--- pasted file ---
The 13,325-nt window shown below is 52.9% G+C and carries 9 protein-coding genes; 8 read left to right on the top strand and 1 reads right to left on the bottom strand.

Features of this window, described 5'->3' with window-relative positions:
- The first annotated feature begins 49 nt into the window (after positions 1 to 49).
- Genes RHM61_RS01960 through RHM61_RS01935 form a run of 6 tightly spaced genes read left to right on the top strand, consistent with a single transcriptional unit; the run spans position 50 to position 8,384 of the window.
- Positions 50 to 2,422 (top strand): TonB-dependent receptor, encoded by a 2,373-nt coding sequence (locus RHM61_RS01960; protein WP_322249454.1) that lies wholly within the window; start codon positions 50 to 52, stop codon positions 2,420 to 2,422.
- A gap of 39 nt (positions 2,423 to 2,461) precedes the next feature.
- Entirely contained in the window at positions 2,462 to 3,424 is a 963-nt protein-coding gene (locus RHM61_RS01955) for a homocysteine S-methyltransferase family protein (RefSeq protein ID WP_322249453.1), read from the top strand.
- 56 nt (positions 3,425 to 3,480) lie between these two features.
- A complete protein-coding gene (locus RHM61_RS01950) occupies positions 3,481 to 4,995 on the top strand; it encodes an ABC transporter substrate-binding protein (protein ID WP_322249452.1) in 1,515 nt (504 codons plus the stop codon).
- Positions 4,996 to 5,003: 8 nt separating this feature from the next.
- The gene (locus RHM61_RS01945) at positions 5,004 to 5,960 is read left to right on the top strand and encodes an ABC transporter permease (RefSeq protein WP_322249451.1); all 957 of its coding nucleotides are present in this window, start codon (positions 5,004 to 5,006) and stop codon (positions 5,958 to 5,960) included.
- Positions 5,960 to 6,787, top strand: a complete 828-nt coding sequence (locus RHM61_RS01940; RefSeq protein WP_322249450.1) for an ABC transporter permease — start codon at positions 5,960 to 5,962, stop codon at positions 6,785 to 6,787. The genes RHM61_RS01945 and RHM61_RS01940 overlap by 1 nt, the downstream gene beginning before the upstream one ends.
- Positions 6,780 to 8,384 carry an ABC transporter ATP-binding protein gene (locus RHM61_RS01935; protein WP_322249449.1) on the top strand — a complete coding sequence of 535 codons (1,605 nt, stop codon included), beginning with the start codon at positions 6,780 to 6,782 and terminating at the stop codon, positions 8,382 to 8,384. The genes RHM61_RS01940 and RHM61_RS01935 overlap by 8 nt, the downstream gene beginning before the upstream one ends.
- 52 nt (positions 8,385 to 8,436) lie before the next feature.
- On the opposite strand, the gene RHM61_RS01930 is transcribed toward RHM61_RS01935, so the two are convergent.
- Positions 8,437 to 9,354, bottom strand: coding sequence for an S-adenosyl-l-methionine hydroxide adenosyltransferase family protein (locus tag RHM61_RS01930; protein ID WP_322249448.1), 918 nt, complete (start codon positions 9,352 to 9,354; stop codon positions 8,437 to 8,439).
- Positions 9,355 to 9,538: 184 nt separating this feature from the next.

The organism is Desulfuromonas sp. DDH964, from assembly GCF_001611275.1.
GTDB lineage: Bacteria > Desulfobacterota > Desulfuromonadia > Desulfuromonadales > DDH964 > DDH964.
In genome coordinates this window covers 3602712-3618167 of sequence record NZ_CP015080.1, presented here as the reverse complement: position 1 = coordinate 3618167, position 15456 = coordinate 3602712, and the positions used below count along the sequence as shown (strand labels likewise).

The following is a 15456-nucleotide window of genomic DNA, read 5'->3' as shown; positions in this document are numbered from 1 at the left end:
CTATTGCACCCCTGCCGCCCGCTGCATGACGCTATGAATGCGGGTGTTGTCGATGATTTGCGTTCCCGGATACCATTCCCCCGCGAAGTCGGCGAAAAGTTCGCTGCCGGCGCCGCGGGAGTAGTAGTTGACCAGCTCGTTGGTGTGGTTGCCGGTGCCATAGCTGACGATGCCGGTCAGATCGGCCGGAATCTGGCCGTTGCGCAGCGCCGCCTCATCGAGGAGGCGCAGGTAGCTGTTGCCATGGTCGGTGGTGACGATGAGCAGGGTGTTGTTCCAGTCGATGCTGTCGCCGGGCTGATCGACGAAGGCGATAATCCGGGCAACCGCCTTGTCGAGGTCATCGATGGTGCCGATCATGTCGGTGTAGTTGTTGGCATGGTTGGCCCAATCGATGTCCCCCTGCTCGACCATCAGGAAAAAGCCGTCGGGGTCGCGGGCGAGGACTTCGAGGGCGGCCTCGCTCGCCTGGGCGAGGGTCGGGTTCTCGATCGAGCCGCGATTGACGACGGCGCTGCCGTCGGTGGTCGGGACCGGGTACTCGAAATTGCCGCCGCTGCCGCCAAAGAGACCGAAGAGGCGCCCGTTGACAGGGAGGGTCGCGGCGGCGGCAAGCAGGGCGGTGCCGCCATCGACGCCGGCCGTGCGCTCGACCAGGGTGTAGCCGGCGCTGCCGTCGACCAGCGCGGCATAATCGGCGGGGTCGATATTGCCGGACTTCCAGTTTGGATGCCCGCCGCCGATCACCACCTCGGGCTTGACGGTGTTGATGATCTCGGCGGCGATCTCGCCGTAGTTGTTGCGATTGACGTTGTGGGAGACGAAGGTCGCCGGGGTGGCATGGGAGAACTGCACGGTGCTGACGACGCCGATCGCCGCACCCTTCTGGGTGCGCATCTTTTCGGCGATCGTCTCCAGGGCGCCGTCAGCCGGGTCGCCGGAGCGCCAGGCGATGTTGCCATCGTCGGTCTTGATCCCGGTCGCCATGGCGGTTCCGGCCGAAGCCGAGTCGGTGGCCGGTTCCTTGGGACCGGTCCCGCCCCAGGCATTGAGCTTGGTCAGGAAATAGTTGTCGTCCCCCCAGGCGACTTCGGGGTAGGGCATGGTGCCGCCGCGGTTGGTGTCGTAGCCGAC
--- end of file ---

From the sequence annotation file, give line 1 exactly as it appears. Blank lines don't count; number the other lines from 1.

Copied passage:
The 13,325-nt window shown below is 52.9% G+C and carries 9 protein-coding genes; 8 read left to right on the top strand and 1 reads right to left on the bottom strand.